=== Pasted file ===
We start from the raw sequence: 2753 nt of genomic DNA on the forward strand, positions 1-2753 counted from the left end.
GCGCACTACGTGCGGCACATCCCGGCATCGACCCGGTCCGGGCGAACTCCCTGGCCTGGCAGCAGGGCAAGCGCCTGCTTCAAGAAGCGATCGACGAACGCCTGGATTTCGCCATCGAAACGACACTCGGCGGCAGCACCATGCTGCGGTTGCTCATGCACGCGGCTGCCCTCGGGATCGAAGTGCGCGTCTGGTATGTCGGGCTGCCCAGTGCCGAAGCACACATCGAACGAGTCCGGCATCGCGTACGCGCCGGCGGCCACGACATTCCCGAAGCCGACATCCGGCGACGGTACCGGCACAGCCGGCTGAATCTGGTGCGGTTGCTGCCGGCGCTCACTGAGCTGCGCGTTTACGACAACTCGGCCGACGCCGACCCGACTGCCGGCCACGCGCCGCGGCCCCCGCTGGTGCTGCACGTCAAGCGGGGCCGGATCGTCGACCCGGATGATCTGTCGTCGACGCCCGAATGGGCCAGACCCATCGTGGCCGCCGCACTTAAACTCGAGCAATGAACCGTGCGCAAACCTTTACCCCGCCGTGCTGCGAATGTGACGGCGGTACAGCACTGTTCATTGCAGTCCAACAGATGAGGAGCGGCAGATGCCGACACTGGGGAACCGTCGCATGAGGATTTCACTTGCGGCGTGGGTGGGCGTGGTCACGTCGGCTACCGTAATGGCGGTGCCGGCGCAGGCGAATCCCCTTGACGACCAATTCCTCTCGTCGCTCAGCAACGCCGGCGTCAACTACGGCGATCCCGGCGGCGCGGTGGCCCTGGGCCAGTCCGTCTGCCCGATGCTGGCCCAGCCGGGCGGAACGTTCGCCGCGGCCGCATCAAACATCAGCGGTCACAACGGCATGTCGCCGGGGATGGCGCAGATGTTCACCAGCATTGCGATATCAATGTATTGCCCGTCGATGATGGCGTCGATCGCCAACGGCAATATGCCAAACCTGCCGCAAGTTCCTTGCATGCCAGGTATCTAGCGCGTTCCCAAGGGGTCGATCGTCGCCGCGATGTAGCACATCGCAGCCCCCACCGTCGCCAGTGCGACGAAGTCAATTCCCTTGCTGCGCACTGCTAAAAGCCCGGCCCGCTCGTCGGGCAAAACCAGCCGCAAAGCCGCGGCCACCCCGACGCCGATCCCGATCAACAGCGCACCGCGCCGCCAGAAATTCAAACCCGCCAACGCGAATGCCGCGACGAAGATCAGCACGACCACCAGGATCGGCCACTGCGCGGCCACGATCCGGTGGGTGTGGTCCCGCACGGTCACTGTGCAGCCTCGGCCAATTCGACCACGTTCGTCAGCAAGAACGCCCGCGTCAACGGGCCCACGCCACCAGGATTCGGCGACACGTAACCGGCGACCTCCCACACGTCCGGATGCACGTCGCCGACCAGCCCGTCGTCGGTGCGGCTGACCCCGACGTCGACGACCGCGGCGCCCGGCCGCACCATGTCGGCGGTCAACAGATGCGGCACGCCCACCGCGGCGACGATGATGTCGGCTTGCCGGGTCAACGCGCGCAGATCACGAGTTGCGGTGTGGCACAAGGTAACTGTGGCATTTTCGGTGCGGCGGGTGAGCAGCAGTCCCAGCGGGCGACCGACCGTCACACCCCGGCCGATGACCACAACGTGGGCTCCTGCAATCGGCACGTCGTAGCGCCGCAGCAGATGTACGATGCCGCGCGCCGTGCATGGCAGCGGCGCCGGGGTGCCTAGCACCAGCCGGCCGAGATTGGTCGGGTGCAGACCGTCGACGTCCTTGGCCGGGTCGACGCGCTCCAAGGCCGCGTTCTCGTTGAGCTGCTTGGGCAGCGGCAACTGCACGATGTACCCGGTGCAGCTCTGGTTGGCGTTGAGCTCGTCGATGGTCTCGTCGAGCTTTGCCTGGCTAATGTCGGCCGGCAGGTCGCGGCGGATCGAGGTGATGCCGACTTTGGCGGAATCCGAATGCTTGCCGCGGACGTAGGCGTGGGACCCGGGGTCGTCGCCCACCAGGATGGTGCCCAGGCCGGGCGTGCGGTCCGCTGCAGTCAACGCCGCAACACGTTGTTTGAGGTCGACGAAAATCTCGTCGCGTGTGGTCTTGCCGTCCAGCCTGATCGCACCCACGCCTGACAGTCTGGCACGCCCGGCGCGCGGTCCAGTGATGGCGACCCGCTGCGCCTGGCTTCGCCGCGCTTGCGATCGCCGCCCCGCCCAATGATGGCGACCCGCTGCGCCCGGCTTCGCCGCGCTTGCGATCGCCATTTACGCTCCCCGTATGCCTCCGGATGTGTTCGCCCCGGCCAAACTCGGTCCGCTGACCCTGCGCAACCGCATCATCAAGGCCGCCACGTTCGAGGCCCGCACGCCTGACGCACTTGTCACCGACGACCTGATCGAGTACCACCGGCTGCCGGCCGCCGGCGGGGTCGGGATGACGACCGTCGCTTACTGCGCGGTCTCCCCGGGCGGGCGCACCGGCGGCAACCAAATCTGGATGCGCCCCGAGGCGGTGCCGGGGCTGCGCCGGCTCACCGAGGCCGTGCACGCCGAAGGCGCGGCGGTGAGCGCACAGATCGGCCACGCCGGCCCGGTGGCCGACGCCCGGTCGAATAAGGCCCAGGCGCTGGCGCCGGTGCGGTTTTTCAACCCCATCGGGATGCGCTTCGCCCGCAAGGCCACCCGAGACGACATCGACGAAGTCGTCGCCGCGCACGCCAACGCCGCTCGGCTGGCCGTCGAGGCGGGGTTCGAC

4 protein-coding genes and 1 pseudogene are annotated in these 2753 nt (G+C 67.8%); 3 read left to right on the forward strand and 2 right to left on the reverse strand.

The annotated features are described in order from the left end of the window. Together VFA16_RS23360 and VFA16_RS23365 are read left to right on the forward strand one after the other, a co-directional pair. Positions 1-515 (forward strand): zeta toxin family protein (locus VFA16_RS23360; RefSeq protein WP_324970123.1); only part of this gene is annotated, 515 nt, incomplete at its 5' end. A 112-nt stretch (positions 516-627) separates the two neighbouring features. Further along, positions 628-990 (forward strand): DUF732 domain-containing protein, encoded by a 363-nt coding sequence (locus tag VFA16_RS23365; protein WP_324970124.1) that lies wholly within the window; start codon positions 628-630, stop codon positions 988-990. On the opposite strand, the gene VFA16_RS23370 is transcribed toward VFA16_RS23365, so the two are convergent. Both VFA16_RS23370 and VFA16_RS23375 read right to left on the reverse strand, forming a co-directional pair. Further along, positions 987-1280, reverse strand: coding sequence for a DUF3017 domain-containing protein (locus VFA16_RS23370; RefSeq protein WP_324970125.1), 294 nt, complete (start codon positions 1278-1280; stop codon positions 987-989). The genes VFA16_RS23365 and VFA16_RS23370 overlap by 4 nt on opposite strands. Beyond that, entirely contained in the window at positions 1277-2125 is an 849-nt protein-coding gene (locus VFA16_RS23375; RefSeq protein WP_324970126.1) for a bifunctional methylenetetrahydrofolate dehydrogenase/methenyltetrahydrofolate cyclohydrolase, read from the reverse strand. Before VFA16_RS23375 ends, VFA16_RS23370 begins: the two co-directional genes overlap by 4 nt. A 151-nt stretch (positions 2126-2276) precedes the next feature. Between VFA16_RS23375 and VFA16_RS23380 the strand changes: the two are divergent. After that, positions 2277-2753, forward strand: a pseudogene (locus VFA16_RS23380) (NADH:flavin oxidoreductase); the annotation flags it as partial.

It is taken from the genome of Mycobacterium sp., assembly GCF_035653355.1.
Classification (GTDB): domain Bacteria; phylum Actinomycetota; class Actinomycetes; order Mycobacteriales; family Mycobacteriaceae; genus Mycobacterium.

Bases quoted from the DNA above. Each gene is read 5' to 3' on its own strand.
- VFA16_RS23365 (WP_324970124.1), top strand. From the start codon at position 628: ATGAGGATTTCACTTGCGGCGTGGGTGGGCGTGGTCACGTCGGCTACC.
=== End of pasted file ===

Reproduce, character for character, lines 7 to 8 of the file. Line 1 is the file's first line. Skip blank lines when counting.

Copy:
Bases quoted from the DNA above. Each gene is read 5' to 3' on its own strand.
- VFA16_RS23365 (WP_324970124.1), top strand. From the start codon at position 628: ATGAGGATTTCACTTGCGGCGTGGGTGGGCGTGGTCACGTCGGCTACC.